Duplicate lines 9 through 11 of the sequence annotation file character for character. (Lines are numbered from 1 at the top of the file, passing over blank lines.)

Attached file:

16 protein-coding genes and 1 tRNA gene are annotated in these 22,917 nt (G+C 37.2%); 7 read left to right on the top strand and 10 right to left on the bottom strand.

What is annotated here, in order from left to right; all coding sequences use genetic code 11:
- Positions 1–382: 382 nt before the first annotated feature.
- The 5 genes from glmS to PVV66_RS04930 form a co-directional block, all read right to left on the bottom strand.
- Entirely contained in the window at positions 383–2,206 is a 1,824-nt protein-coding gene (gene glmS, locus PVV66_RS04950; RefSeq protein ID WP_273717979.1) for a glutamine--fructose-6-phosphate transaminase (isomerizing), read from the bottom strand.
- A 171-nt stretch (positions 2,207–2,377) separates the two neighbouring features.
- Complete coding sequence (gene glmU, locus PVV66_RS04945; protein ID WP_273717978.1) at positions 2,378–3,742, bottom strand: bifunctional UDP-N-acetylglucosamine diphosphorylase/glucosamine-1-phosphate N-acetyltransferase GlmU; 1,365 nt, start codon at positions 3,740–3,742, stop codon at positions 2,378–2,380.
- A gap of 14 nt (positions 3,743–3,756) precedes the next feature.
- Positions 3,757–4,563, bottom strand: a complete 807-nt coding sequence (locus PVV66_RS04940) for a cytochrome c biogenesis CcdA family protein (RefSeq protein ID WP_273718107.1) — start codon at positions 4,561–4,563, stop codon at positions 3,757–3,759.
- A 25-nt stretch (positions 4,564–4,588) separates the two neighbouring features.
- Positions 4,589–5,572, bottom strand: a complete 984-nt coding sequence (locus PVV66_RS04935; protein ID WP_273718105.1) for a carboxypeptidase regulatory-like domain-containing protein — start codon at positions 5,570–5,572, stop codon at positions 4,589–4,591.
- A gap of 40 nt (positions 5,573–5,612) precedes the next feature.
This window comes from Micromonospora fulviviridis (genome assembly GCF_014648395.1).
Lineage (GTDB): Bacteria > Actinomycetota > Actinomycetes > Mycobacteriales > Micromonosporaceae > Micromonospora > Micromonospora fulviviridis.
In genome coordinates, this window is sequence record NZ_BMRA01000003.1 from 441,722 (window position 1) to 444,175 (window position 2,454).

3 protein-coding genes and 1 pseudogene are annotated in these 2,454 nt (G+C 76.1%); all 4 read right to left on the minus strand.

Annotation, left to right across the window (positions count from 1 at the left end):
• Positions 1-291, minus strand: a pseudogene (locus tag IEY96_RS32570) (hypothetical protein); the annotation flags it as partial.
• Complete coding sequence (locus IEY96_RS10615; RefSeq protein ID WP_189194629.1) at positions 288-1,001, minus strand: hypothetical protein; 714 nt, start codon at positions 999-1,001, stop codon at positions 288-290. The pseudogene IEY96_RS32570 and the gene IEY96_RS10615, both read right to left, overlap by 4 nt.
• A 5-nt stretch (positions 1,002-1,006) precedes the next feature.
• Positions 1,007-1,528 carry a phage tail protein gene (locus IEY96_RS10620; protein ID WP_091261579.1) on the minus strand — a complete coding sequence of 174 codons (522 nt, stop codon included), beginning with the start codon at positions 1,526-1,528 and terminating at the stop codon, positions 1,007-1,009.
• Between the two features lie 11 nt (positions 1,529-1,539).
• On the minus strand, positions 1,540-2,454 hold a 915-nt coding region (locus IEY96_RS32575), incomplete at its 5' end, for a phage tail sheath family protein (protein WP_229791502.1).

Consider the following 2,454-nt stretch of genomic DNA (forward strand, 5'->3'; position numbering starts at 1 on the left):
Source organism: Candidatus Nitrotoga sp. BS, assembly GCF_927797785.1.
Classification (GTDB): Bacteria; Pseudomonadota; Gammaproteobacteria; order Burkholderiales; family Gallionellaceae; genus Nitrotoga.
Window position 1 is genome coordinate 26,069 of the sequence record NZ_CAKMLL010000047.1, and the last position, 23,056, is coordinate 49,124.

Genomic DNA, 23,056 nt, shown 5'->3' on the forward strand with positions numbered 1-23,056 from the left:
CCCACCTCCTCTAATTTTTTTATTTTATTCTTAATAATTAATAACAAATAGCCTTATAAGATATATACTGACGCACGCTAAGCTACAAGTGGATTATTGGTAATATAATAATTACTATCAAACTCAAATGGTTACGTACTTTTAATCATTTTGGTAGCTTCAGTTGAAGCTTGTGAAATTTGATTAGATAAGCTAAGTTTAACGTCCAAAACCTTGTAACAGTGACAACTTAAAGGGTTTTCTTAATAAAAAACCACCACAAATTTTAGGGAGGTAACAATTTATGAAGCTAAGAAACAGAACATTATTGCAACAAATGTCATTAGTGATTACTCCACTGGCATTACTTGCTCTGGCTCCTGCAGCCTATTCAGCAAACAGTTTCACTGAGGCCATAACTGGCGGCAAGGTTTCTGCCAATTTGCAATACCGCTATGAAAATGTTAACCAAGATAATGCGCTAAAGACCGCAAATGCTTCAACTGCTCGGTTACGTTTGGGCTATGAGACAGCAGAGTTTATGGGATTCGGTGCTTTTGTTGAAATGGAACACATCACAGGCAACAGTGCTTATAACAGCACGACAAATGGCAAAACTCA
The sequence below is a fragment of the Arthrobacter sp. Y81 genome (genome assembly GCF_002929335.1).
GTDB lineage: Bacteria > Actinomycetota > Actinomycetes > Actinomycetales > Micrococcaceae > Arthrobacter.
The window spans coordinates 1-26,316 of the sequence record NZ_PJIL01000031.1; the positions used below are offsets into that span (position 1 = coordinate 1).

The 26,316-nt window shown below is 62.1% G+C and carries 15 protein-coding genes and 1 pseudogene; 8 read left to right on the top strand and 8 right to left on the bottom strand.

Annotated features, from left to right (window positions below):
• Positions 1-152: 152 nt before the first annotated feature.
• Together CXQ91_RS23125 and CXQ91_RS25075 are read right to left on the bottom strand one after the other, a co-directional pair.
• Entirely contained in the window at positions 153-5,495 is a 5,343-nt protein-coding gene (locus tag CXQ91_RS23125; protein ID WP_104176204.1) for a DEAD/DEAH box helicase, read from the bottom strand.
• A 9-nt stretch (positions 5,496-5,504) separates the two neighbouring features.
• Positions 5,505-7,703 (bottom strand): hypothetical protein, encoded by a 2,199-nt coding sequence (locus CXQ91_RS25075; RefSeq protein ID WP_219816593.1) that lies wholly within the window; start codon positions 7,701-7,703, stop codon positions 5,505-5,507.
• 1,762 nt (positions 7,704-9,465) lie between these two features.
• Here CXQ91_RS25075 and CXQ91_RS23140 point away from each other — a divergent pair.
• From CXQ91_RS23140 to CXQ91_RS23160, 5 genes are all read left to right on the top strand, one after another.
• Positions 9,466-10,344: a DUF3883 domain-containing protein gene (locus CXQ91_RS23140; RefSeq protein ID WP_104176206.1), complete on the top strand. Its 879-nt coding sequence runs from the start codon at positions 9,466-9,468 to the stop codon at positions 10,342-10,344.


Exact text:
- Positions 3,757–4,563, bottom strand: a complete 807-nt coding sequence (locus PVV66_RS04940) for a cytochrome c biogenesis CcdA family protein (RefSeq protein ID WP_273718107.1) — start codon at positions 4,561–4,563, stop codon at positions 3,757–3,759.
- A 25-nt stretch (positions 4,564–4,588) separates the two neighbouring features.
- Positions 4,589–5,572, bottom strand: a complete 984-nt coding sequence (locus PVV66_RS04935; protein ID WP_273718105.1) for a carboxypeptidase regulatory-like domain-containing protein — start codon at positions 5,570–5,572, stop codon at positions 4,589–4,591.